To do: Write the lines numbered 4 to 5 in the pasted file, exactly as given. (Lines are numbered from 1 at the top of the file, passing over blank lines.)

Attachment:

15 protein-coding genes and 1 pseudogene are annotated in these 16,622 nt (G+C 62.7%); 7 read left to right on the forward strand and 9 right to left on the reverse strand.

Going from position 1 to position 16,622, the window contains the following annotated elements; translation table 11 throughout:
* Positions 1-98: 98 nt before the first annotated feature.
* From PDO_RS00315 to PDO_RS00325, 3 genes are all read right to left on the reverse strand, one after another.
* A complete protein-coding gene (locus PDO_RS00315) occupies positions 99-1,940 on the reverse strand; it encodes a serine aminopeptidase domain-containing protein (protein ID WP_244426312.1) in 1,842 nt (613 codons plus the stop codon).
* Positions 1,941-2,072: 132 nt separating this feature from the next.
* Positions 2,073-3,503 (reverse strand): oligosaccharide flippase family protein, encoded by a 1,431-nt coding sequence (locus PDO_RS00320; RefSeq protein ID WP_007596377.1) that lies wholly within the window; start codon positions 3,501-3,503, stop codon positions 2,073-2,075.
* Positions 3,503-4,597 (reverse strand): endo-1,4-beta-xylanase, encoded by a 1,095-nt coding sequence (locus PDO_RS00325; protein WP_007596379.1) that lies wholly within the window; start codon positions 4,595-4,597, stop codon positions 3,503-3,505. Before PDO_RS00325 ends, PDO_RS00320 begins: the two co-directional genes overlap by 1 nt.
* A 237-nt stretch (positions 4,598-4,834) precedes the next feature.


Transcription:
* From PDO_RS00315 to PDO_RS00325, 3 genes are all read right to left on the reverse strand, one after another.
* A complete protein-coding gene (locus PDO_RS00315) occupies positions 99-1,940 on the reverse strand; it encodes a serine aminopeptidase domain-containing protein (protein ID WP_244426312.1) in 1,842 nt (613 codons plus the stop codon).